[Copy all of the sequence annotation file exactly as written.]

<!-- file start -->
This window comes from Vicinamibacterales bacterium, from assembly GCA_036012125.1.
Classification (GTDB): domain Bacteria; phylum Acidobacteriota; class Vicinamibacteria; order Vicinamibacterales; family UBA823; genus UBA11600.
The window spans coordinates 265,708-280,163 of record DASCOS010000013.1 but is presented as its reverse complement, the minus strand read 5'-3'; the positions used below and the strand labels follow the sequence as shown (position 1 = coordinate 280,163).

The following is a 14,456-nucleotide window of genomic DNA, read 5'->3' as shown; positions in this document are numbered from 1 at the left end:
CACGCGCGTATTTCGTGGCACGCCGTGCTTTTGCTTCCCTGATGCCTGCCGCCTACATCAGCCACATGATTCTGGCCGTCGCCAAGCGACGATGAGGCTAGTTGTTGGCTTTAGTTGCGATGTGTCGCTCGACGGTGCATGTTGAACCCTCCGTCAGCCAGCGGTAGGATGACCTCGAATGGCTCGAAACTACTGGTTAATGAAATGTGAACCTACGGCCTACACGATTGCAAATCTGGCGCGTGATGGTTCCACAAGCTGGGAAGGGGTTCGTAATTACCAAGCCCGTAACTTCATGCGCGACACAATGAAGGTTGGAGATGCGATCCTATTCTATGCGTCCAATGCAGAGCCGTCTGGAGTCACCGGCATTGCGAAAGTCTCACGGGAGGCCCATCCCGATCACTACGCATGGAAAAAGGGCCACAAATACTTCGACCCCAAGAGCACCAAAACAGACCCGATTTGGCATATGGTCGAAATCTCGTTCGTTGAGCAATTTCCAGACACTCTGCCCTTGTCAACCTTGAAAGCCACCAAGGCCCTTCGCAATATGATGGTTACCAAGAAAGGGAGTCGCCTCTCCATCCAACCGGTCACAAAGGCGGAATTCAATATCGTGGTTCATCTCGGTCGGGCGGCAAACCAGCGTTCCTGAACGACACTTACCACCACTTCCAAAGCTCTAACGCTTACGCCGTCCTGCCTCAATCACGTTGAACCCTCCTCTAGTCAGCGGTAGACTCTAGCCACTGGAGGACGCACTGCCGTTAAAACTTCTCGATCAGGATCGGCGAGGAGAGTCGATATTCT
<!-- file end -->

This window comes from Vicinamibacterales bacterium, from assembly GCA_036012125.1.
Classification (GTDB): domain Bacteria; phylum Acidobacteriota; class Vicinamibacteria; order Vicinamibacterales; family UBA823; genus UBA11600.
The window spans coordinates 265,708-280,163 of record DASCOS010000013.1 but is presented as its reverse complement, the minus strand read 5'-3'; the positions used below and the strand labels follow the sequence as shown (position 1 = coordinate 280,163).

The following is a 14,456-nucleotide window of genomic DNA, read 5'->3' as shown; positions in this document are numbered from 1 at the left end:
CACGCGCGTATTTCGTGGCACGCCGTGCTTTTGCTTCCCTGATGCCTGCCGCCTACATCAGCCACATGATTCTGGCCGTCGCCAAGCGACGATGAGGCTAGTTGTTGGCTTTAGTTGCGATGTGTCGCTCGACGGTGCATGTTGAACCCTCCGTCAGCCAGCGGTAGGATGACCTCGAATGGCTCGAAACTACTGGTTAATGAAATGTGAACCTACGGCCTACACGATTGCAAATCTGGCGCGTGATGGTTCCACAAGCTGGGAAGGGGTTCGTAATTACCAAGCCCGTAACTTCATGCGCGACACAATGAAGGTTGGAGATGCGATCCTATTCTATGCGTCCAATGCAGAGCCGTCTGGAGTCACCGGCATTGCGAAAGTCTCACGGGAGGCCCATCCCGATCACTACGCATGGAAAAAGGGCCACAAATACTTCGACCCCAAGAGCACCAAAACAGACCCGATTTGGCATATGGTCGAAATCTCGTTCGTTGAGCAATTTCCAGACACTCTGCCCTTGTCAACCTTGAAAGCCACCAAGGCCCTTCGCAATATGATGGTTACCAAGAAAGGGAGTCGCCTCTCCATCCAACCGGTCACAAAGGCGGAATTCAATATCGTGGTTCATCTCGGTCGGGCGGCAAACCAGCGTTCCTGAACGACACTTACCACCACTTCCAAAGCTCTAACGCTTACGCCGTCCTGCCTCAATCACGTTGAACCCTCCTCTAGTCAGCGGTAGACTCTAGCCACTGGAGGACGCACTGCCGTTAAAACTTCTCGATCAGGATCGGCGAGGAGAGTCGATATTCT